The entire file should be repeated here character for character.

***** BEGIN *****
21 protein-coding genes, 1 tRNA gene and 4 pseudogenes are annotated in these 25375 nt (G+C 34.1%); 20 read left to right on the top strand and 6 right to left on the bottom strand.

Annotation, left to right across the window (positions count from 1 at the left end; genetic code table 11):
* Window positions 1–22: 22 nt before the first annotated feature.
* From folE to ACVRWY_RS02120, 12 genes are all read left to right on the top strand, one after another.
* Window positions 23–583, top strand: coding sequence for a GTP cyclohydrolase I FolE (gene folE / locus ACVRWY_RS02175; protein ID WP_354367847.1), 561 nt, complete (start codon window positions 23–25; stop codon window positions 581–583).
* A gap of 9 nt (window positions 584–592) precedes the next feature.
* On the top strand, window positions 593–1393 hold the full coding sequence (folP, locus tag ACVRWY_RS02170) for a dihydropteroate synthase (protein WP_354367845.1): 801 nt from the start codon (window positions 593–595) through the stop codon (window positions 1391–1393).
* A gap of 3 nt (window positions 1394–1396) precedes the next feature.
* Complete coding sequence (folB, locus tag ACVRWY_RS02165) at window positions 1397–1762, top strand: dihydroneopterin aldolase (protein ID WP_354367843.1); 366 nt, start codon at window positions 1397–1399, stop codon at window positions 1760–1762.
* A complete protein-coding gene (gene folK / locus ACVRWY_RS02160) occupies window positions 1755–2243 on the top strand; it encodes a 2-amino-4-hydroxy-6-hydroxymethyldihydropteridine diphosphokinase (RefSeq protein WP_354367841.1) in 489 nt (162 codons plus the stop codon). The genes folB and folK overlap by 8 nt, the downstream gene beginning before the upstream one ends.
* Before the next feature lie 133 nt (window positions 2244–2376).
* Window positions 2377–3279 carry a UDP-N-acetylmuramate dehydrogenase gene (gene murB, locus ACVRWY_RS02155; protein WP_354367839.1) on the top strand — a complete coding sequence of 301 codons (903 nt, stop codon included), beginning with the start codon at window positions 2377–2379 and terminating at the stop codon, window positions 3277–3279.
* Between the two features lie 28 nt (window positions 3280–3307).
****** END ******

21 protein-coding genes, 1 tRNA gene and 4 pseudogenes are annotated in these 25375 nt (G+C 34.1%); 20 read left to right on the top strand and 6 right to left on the bottom strand.

Annotation, left to right across the window (positions count from 1 at the left end; genetic code table 11):
* Window positions 1–22: 22 nt before the first annotated feature.
* From folE to ACVRWY_RS02120, 12 genes are all read left to right on the top strand, one after another.
* Window positions 23–583, top strand: coding sequence for a GTP cyclohydrolase I FolE (gene folE / locus ACVRWY_RS02175; protein ID WP_354367847.1), 561 nt, complete (start codon window positions 23–25; stop codon window positions 581–583).
* A gap of 9 nt (window positions 584–592) precedes the next feature.
* On the top strand, window positions 593–1393 hold the full coding sequence (folP, locus tag ACVRWY_RS02170) for a dihydropteroate synthase (protein WP_354367845.1): 801 nt from the start codon (window positions 593–595) through the stop codon (window positions 1391–1393).
* A gap of 3 nt (window positions 1394–1396) precedes the next feature.
* Complete coding sequence (folB, locus tag ACVRWY_RS02165) at window positions 1397–1762, top strand: dihydroneopterin aldolase (protein ID WP_354367843.1); 366 nt, start codon at window positions 1397–1399, stop codon at window positions 1760–1762.
* A complete protein-coding gene (gene folK / locus ACVRWY_RS02160) occupies window positions 1755–2243 on the top strand; it encodes a 2-amino-4-hydroxy-6-hydroxymethyldihydropteridine diphosphokinase (RefSeq protein WP_354367841.1) in 489 nt (162 codons plus the stop codon). The genes folB and folK overlap by 8 nt, the downstream gene beginning before the upstream one ends.
* Before the next feature lie 133 nt (window positions 2244–2376).
* Window positions 2377–3279 carry a UDP-N-acetylmuramate dehydrogenase gene (gene murB, locus ACVRWY_RS02155; protein WP_354367839.1) on the top strand — a complete coding sequence of 301 codons (903 nt, stop codon included), beginning with the start codon at window positions 2377–2379 and terminating at the stop codon, window positions 3277–3279.
* Between the two features lie 28 nt (window positions 3280–3307).